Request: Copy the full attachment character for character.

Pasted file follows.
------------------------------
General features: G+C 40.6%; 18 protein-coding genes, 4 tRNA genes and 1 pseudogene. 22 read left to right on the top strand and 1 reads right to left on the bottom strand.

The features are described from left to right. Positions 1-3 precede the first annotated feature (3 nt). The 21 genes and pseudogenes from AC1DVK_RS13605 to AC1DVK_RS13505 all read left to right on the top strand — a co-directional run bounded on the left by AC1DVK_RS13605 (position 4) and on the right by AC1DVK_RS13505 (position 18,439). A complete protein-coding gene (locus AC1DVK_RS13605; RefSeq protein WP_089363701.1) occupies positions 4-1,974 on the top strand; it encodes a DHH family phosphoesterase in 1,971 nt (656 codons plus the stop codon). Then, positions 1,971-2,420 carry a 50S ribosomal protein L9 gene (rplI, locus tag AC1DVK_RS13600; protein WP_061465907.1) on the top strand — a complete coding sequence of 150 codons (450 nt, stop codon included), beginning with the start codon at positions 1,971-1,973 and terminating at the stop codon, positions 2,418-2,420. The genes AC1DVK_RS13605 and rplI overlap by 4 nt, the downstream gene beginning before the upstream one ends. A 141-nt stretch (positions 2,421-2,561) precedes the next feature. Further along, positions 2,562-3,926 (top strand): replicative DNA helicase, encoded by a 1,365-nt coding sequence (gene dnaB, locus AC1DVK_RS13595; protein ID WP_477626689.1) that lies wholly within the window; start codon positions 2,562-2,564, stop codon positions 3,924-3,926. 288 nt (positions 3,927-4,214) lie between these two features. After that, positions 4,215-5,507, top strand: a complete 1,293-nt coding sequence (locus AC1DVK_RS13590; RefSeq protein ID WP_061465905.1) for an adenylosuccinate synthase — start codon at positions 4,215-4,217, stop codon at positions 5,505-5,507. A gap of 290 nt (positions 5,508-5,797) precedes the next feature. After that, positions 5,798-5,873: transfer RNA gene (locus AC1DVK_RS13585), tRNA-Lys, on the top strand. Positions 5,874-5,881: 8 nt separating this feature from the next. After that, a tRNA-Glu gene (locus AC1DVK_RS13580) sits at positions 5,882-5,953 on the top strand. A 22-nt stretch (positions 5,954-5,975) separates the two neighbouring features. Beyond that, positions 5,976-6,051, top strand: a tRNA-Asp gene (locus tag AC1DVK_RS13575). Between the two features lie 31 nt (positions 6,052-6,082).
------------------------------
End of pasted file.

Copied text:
General features: G+C 40.6%; 18 protein-coding genes, 4 tRNA genes and 1 pseudogene. 22 read left to right on the top strand and 1 reads right to left on the bottom strand.

The features are described from left to right. Positions 1-3 precede the first annotated feature (3 nt). The 21 genes and pseudogenes from AC1DVK_RS13605 to AC1DVK_RS13505 all read left to right on the top strand — a co-directional run bounded on the left by AC1DVK_RS13605 (position 4) and on the right by AC1DVK_RS13505 (position 18,439). A complete protein-coding gene (locus AC1DVK_RS13605; RefSeq protein WP_089363701.1) occupies positions 4-1,974 on the top strand; it encodes a DHH family phosphoesterase in 1,971 nt (656 codons plus the stop codon). Then, positions 1,971-2,420 carry a 50S ribosomal protein L9 gene (rplI, locus tag AC1DVK_RS13600; protein WP_061465907.1) on the top strand — a complete coding sequence of 150 codons (450 nt, stop codon included), beginning with the start codon at positions 1,971-1,973 and terminating at the stop codon, positions 2,418-2,420. The genes AC1DVK_RS13605 and rplI overlap by 4 nt, the downstream gene beginning before the upstream one ends. A 141-nt stretch (positions 2,421-2,561) precedes the next feature. Further along, positions 2,562-3,926 (top strand): replicative DNA helicase, encoded by a 1,365-nt coding sequence (gene dnaB, locus AC1DVK_RS13595; protein ID WP_477626689.1) that lies wholly within the window; start codon positions 2,562-2,564, stop codon positions 3,924-3,926. 288 nt (positions 3,927-4,214) lie between these two features. After that, positions 4,215-5,507, top strand: a complete 1,293-nt coding sequence (locus AC1DVK_RS13590; RefSeq protein ID WP_061465905.1) for an adenylosuccinate synthase — start codon at positions 4,215-4,217, stop codon at positions 5,505-5,507. A gap of 290 nt (positions 5,508-5,797) precedes the next feature. After that, positions 5,798-5,873: transfer RNA gene (locus AC1DVK_RS13585), tRNA-Lys, on the top strand. Positions 5,874-5,881: 8 nt separating this feature from the next. After that, a tRNA-Glu gene (locus AC1DVK_RS13580) sits at positions 5,882-5,953 on the top strand. A 22-nt stretch (positions 5,954-5,975) separates the two neighbouring features. Beyond that, positions 5,976-6,051, top strand: a tRNA-Asp gene (locus tag AC1DVK_RS13575). Between the two features lie 31 nt (positions 6,052-6,082).